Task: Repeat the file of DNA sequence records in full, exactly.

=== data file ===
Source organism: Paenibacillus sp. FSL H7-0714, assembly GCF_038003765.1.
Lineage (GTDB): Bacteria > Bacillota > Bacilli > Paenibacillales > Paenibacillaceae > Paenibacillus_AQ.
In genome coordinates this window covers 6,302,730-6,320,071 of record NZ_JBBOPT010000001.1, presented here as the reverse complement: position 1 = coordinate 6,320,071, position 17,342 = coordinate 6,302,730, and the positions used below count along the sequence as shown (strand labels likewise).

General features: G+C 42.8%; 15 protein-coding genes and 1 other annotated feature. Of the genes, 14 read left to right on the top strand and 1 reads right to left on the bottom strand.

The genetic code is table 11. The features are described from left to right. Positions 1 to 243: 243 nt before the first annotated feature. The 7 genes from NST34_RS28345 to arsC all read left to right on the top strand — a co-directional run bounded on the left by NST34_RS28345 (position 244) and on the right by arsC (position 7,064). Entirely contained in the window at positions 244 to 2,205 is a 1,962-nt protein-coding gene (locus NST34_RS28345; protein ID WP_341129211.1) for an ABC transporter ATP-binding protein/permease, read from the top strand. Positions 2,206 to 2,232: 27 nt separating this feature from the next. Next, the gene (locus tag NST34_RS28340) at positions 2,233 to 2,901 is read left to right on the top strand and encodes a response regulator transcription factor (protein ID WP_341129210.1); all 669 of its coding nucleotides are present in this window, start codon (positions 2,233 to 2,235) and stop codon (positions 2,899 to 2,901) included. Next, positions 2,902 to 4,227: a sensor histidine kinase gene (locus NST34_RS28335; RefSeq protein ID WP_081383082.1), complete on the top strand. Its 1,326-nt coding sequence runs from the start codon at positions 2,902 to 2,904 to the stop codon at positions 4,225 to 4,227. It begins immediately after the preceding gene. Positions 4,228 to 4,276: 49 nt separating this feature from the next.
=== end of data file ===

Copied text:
Source organism: Paenibacillus sp. FSL H7-0714, assembly GCF_038003765.1.
Lineage (GTDB): Bacteria > Bacillota > Bacilli > Paenibacillales > Paenibacillaceae > Paenibacillus_AQ.
In genome coordinates this window covers 6,302,730-6,320,071 of record NZ_JBBOPT010000001.1, presented here as the reverse complement: position 1 = coordinate 6,320,071, position 17,342 = coordinate 6,302,730, and the positions used below count along the sequence as shown (strand labels likewise).

General features: G+C 42.8%; 15 protein-coding genes and 1 other annotated feature. Of the genes, 14 read left to right on the top strand and 1 reads right to left on the bottom strand.

The genetic code is table 11. The features are described from left to right. Positions 1 to 243: 243 nt before the first annotated feature. The 7 genes from NST34_RS28345 to arsC all read left to right on the top strand — a co-directional run bounded on the left by NST34_RS28345 (position 244) and on the right by arsC (position 7,064). Entirely contained in the window at positions 244 to 2,205 is a 1,962-nt protein-coding gene (locus NST34_RS28345; protein ID WP_341129211.1) for an ABC transporter ATP-binding protein/permease, read from the top strand. Positions 2,206 to 2,232: 27 nt separating this feature from the next. Next, the gene (locus tag NST34_RS28340) at positions 2,233 to 2,901 is read left to right on the top strand and encodes a response regulator transcription factor (protein ID WP_341129210.1); all 669 of its coding nucleotides are present in this window, start codon (positions 2,233 to 2,235) and stop codon (positions 2,899 to 2,901) included. Next, positions 2,902 to 4,227: a sensor histidine kinase gene (locus NST34_RS28335; RefSeq protein ID WP_081383082.1), complete on the top strand. Its 1,326-nt coding sequence runs from the start codon at positions 2,902 to 2,904 to the stop codon at positions 4,225 to 4,227. It begins immediately after the preceding gene. Positions 4,228 to 4,276: 49 nt separating this feature from the next.